Insect Raising Company Wins Social Business Startup of the Year at President’s Challenge, Singapore News & Top Stories Awards
SINGAPORE – A company that has diverted more than 40 tonnes of food waste from landfills over the past year to feed the black soldier flies it raises for animal feed has been recognized for the work it does for the sustainability of food waste.
Insect Feed Technologies won the Social Enterprise Startup of the Year award at the 6th biennial President’s Challenge Social Enterprise Awards (PCSEA) on Thursday, December 2. The company also hired older workers who were displaced during the pandemic, offering jobs as farm operators.
It was the first time that the awards, recognizing outstanding social enterprises for their positive impact on the community, had been awarded since the virus outbreak.
They were presented in person by President Halimah Yacob during an event in Istana attended by around fifty people. President Halimah said it was heartwarming to see social enterprises continue to support vulnerable groups who are most susceptible to the negative impacts of the pandemic.
“Since I last presented the President’s Challenge Social Enterprise Awards in 2019, social enterprises have faced massive disruption and a plethora of new challenges resulting from the Covid-19 pandemic,” a- she declared.
“It is truly an understatement to say that everyone here today, as well as the many other social enterprises who have remained true to their cause, have shown remarkable courage and resilience in facing up to the pandemic so far, “she added.
Three awards were presented at the event organized by the Singapore Center for Social Enterprise, raiSE. Social enterprises are businesses that have specific social goals.
Ms. Halimah noted that 64 percent of social enterprises are run by women and 40 percent by people under 35. Many of them, such as Amazing Speech Therapy led by Ms. Beatrice Teo, who provides diagnostic and treatment services to people with speech, voice and swallowing disorders, have stepped up to address needs. not satisfied.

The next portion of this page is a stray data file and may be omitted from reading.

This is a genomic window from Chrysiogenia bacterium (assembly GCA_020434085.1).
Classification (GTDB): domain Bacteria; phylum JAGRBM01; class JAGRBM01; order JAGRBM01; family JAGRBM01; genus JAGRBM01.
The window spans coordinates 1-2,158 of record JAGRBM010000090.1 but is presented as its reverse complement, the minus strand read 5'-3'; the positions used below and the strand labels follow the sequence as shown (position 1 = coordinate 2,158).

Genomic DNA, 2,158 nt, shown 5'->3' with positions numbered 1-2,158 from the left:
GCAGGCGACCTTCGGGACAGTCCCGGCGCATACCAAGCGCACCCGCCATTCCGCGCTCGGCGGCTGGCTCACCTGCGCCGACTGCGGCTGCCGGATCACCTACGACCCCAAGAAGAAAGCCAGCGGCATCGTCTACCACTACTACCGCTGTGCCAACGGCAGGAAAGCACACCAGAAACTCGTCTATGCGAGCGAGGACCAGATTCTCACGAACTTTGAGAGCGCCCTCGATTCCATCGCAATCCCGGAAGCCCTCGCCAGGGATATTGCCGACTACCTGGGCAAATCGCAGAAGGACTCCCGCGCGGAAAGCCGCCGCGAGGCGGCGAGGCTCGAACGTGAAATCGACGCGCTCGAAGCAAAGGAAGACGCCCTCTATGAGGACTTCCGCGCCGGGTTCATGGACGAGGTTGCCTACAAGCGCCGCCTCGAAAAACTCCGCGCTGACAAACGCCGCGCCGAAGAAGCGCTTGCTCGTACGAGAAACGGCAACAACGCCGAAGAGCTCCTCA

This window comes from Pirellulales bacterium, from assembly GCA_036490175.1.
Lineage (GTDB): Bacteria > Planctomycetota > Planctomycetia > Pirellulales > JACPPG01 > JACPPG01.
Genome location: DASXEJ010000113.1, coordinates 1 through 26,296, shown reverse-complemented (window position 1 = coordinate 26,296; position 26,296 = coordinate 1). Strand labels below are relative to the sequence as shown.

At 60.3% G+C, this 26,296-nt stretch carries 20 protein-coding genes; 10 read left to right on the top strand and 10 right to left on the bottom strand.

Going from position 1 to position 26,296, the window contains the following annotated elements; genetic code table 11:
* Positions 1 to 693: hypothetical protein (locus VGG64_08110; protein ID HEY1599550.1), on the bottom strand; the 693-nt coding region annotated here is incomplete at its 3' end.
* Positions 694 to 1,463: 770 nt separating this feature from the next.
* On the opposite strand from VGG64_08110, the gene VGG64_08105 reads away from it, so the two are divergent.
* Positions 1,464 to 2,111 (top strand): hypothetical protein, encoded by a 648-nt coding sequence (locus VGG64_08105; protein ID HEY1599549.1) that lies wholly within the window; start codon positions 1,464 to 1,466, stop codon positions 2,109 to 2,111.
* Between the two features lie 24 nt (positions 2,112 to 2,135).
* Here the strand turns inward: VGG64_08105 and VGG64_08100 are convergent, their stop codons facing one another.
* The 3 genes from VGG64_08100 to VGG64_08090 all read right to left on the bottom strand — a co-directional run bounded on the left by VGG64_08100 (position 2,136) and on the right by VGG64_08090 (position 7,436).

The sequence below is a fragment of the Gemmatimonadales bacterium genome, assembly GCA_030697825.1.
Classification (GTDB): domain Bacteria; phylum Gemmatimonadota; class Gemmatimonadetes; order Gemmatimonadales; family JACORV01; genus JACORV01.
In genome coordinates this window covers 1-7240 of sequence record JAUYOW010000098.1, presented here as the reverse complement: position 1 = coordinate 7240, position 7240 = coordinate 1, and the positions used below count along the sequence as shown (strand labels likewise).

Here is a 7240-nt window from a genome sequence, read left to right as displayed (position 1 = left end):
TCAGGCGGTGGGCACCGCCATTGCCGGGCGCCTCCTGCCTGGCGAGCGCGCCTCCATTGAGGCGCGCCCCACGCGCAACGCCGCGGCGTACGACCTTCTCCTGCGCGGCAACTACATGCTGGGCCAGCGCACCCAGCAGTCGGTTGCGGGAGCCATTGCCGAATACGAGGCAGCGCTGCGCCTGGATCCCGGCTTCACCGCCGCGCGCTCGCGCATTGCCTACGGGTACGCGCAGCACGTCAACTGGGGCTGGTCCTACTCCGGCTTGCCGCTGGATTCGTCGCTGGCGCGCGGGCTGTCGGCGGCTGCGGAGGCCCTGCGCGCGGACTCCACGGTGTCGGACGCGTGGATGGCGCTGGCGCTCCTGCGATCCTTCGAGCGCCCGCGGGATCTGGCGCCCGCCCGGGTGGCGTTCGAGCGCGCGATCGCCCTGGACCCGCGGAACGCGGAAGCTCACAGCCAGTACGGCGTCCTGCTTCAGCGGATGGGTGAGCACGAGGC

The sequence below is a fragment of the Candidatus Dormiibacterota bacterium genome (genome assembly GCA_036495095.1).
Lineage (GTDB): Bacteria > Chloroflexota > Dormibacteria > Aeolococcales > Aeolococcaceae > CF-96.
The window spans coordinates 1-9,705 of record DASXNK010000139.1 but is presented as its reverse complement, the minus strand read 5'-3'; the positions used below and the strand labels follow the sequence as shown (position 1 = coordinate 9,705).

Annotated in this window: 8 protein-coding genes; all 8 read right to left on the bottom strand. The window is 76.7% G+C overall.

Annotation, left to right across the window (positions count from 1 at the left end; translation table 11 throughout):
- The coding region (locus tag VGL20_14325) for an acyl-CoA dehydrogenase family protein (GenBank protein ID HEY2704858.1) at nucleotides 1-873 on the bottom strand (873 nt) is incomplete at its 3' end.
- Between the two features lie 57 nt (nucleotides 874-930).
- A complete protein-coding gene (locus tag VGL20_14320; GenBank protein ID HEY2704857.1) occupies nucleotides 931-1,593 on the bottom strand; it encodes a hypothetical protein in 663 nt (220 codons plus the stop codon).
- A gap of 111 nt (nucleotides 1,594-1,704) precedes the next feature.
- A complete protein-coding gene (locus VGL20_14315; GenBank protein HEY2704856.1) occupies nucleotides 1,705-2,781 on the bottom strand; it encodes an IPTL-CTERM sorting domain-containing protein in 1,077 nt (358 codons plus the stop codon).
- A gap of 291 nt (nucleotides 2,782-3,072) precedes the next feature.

“This is a sign of the times, when the move towards greater diversity and inclusion has enabled more talented and motivated individuals to take up leadership positions and pave the way for a more equitable future,” said Ms. Halimah said.
Mr Sean Tan, 28, managing director of Insect Feed Technologies, said that although it was difficult to start a business in the midst of a pandemic, the issue of food waste sustainability could not wait.
“We wanted to assess how we are transforming food waste, which is an environmental problem. It’s a big problem not just in Singapore, it’s an urgent problem that we need to solve,” he added.
Kowabanga! Global received the Social Enterprise of the Year award, for its work in promoting awareness of sustainability issues among children. The company has also launched a fund to financially support its employees and students.
“We are very committed to the issue of climate change and sustainability, and we wanted to make a difference, so we thought that the best way was to educate young people, because they are the ones who will become agents of change in the world. ‘future,’ said Taufiq Yahya, 37, its chief executive.
The second Social Enterprise Champion of the Year (Business) award was won by Singtel for its continued efforts to invest in local and regional start-ups.
Ms. Aileen Tan, President of the Singtel Touching Lives Fund, said: “Our efforts to nurture digital innovators through funding and access to our network and resources are part of our approach to address the challenges they face in the world. building capacity and partnerships, and scaling their businesses. “